An ever-increasing proportion of our lives is spent in supermarkets, airports and hotels, on motorways or in front of TVs, computer and cash machines. This invasion of the world by what Marc Auge calls non-space results in a profound alteration of awareness- something we perceive, but only in a partial and incoherent manner. Auge uses the concept of supermodernity to describe the logic of these late-capitalist phenomena a logic of excessive information and excessive space. In this fascinating and lucid essay he seeks to establish and intellectual armature for an anthropology of supermodernity. Starting with an attempt to disentangle anthropology from history, Auge goes on to map the distinction between place, encrusted with historical monuments and creative social life, and non-place, to which individuals are connected in a uniform manner and where no organic social life is possible. Unlike Baudelairean modernity, where old and new are interwoven, supermodernity is self-contained- from the motorway or aircraft, local or exotic particularities are presented two-dimensionally as a sort of theme-park spectacle. Auge does not suggest that supermodernity is all-encompassing- place still exist outside non-place and tend to reconstitute themselves inside it. But he argues powerfully that we are in transit through non-place for more and more of our time, as if between immense parentheses, and concludes that this new form of solitude should become the subject of an anthropology of its own.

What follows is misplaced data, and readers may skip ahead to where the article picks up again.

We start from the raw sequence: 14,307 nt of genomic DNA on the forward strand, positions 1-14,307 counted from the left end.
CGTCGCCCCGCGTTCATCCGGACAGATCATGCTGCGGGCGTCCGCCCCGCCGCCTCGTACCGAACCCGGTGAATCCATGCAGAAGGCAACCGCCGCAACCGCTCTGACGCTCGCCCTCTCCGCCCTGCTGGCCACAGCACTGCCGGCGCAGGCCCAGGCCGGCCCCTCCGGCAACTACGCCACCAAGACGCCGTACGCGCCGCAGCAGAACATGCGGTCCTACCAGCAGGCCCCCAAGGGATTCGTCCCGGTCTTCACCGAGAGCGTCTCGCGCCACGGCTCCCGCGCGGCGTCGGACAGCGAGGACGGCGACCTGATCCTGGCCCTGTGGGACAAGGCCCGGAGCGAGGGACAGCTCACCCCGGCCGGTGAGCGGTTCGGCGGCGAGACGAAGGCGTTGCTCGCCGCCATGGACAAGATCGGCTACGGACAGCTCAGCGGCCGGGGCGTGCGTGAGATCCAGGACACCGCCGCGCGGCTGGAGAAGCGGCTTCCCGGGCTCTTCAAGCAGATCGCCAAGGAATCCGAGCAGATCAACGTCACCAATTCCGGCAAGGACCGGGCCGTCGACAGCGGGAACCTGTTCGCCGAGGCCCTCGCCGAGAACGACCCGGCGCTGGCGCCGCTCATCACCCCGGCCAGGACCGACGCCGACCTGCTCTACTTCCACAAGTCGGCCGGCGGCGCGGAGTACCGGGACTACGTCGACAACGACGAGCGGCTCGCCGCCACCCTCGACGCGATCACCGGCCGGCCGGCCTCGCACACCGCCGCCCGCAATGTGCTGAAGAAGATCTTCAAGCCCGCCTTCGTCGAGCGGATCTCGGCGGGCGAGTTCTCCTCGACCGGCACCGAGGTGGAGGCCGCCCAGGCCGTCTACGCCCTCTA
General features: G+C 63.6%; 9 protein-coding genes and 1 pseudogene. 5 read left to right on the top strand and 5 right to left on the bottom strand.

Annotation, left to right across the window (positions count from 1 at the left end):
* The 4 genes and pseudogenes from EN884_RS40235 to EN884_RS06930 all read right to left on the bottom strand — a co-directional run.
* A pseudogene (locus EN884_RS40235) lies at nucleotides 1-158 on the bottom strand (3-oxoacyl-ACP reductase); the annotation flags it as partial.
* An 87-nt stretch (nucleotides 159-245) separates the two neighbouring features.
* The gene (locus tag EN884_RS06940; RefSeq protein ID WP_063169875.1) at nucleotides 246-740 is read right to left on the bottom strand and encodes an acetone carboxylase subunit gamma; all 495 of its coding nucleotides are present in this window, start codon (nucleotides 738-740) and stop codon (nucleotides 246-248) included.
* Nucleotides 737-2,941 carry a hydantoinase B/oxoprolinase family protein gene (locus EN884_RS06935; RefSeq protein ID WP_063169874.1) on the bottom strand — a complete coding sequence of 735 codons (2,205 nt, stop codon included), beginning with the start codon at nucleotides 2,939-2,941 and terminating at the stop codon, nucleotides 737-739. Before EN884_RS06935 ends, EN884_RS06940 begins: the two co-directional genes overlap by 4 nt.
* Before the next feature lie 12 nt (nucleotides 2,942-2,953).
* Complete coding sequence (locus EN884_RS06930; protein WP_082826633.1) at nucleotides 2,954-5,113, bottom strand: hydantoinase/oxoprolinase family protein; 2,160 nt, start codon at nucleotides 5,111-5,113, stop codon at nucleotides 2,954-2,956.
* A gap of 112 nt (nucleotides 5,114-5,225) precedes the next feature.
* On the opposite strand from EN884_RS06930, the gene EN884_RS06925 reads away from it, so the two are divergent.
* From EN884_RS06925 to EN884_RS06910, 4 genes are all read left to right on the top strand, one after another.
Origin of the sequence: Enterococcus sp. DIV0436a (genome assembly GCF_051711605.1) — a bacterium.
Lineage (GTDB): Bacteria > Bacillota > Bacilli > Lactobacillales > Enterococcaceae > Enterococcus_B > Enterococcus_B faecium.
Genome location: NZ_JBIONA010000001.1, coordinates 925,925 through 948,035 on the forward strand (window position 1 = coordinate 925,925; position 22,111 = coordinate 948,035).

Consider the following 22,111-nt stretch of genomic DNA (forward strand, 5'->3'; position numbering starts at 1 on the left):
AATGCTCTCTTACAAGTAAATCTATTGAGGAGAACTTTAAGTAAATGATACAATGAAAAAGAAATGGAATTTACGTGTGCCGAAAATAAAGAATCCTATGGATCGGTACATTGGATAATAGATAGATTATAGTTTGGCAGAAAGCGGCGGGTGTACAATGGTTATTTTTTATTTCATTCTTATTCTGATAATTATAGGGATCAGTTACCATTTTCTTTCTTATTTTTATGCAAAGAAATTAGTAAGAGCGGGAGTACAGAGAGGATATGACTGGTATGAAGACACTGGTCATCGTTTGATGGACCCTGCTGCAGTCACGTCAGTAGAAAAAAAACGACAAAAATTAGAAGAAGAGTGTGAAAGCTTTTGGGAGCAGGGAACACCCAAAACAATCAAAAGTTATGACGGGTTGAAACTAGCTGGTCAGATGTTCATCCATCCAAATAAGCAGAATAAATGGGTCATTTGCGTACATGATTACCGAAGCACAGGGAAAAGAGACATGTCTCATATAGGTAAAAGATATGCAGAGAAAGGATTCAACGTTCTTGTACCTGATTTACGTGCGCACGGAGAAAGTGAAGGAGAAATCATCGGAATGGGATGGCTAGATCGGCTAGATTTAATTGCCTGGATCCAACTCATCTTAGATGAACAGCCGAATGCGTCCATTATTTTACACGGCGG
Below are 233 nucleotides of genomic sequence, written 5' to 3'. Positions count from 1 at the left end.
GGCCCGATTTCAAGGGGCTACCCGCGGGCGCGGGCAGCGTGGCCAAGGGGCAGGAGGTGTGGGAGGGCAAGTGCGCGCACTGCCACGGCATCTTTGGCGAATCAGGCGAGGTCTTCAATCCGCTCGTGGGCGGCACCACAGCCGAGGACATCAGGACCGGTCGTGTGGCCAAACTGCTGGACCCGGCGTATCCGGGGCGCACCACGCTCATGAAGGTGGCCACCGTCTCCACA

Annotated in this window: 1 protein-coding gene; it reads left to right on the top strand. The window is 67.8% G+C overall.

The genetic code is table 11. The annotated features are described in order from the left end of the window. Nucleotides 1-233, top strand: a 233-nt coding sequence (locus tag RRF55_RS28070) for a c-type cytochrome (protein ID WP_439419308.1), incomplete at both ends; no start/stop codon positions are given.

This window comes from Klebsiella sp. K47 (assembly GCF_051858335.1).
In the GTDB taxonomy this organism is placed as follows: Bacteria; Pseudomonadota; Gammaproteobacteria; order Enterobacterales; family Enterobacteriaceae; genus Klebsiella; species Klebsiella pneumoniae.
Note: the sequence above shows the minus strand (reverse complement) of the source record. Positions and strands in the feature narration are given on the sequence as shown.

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advertising Africa aircraft Anacharsis Cloots analysis anthropological place anthropology arrondissements autoroute become body centre coexistence Combray concrete contemporary culture defined definition effect empirical Espace ethnic group ethnologist ethnology Europe Europeanist everything example experience expression fantasy figures of excess flight France French frontiers gaze give historians human illusion indigenous inhabitants intellectual interpretation itineraries journey landscape language live Louis Dumont Louis Marin Marcel Mauss Mauss meaning Michel de Certeau modernity monuments motorway movement names narratives never notion object observation overabundance of events paradox Paris pass passenger past Pierre Dupont Pierre Nora places and non-places political position possible present question reality references relations religious Renault Espace ritual roads routes sense signs singular society sometimes sovereign space of non-place spatial overabundance specific spectacle Starobinski supermarket supermodernity symbolize territory things tion total social fact town village words
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